The American Academy of Pediatrics recommends that mothers exclusively breast-feed their children for at least six months, saying it lowers the risk of infections, allergies and sudden infant death syndrome, among other things.

“There is so much research supporting the health benefits of breast milk,” said the lead author of the new study, Efrat L. Amitay, of the University of Haifa School of Public Health in Israel. “It contains antibodies, natural killer cells and all kinds of active, live substances that can’t be produced in a factory.”

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Pregnancy & Fertility

Carrying A Male Child Leads To Higher Risk of Gestational Diabetes, Says Study

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A comprehensive study spanning four years worth of data suggests that diabetes during pregnancy is usually linked to having a male child.

The cohort study, which was published in the Journal of Clinical Endocrinology & Metabolism, looked into close to 643,000 women who gave birth to their first child in the time frame between April 2000 and March 2010 in Ontario, Canada. Results showed a link between the child’s sex and the mother’s likelihood for diabetes during pregnancy, according to a news report. “Our findings suggest a male fetus leads to greater pregnancy-associated metabolic changes than a female fetus does,” said study co-author Dr. Baiju Shah. The researchers declare this discovery as a breakthrough, especially on the premise that “the baby can help us better understand the health of the mother, and can help us predict her risks for future diseases.”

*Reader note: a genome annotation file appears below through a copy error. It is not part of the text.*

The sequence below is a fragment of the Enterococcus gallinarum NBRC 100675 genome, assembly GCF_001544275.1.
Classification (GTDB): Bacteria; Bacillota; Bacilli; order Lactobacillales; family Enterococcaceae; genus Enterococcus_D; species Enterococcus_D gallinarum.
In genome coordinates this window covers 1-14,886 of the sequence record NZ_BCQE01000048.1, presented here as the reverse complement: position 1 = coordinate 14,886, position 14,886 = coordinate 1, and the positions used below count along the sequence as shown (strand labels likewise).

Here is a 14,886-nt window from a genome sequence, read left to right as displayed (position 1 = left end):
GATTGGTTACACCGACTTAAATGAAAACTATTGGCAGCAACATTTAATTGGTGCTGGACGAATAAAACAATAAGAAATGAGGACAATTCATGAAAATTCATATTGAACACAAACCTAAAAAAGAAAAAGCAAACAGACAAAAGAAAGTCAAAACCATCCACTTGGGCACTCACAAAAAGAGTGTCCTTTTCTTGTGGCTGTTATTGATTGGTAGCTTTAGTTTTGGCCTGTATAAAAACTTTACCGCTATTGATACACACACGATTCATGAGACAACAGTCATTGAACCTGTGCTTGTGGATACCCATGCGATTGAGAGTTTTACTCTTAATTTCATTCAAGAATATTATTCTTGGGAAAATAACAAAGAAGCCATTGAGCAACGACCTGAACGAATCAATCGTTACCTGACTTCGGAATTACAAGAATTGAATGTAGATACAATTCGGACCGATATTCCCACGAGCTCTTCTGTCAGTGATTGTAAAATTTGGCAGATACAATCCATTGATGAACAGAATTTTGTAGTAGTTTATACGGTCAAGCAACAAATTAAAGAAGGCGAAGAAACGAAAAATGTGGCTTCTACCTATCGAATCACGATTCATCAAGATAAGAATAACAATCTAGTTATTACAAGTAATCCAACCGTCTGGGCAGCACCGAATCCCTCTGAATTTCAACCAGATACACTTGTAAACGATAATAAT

In addition, mothers who delivered a boy as their first child were more likely to develop Type 2 diabetes even after the pregnancy.

Although gestational diabetes develops from various metabolic changes associated with pregnancy, the study suggests that the gender of the baby may have a significant impact on the mother’s health.

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Health & Wellness Home Health Hazards Pregnancy & Fertility

New Research Says Alcohol May Affect Fetuses Even Before Women Know They’re Pregnant

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New research has found that there may be a risk to fetuses by mothers who drink prior to learning they are pregnant.

The research has found that in mice, drinking alcohol within even the first three weeks of pregnancy may create changes in the genes of the embryo that can result in permanent damage.

Although the research only pertains to mice thus far, it could have implications for humans, as well. The researchers suggest that women consider cutting out alcohol from their lives as soon as they make a decision to try and get pregnant or if they remotely suspect they are pregnant.